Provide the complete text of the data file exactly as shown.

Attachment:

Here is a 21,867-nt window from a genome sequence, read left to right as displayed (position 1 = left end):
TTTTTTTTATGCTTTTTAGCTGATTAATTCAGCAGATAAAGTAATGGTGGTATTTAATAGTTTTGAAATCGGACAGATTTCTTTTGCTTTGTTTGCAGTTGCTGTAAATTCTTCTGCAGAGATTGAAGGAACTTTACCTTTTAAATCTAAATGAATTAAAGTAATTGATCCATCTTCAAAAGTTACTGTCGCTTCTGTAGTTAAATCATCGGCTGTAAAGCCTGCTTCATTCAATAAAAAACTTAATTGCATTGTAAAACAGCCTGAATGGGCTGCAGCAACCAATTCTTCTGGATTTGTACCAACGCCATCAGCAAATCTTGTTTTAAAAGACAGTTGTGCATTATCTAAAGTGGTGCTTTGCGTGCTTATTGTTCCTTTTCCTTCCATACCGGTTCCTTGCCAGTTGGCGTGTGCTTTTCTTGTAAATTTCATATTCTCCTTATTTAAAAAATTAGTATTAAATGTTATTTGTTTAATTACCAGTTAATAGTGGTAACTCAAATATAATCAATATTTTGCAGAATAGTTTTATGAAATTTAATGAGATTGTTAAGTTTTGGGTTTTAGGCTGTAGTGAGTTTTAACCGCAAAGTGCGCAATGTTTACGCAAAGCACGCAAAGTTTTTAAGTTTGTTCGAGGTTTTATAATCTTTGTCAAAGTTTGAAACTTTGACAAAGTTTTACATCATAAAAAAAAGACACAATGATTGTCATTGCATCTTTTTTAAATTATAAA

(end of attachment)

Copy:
Here is a 21,867-nt window from a genome sequence, read left to right as displayed (position 1 = left end):
TTTTTTTTATGCTTTTTAGCTGATTAATTCAGCAGATAAAGTAATGGTGGTATTTAATAGTTTTGAAATCGGACAGATTTCTTTTGCTTTGTTTGCAGTTGCTGTAAATTCTTCTGCAGAGATTGAAGGAACTTTACCTTTTAAATCTAAATGAATTAAAGTAATTGATCCATCTTCAAAAGTTACTGTCGCTTCTGTAGTTAAATCATCGGCTGTAAAGCCTGCTTCATTCAATAAAAAACTTAATTGCATTGTAAAACAGCCTGAATGGGCTGCAGCAACCAATTCTTCTGGATTTGTACCAACGCCATCAGCAAATCTTGTTTTAAAAGACAGTTGTGCATTATCTAAAGTGGTGCTTTGCGTGCTTATTGTTCCTTTTCCTTCCATACCGGTTCCTTGCCAGTTGGCGTGTGCTTTTCTTGTAAATTTCATATTCTCCTTATTTAAAAAATTAGTATTAAATGTTATTTGTTTAATTACCAGTTAATAGTGGTAACTCAAATATAATCAATATTTTGCAGAATAGTTTTATGAAATTTAATGAGATTGTTAAGTTTTGGGTTTTAGGCTGTAGTGAGTTTTAACCGCAAAGTGCGCAATGTTTACGCAAAGCACGCAAAGTTTTTAAGTTTGTTCGAGGTTTTATAATCTTTGTCAAAGTTTGAAACTTTGACAAAGTTTTACATCATAAAAAAAAGACACAATGATTGTCATTGCATCTTTTTTAAATTATAAA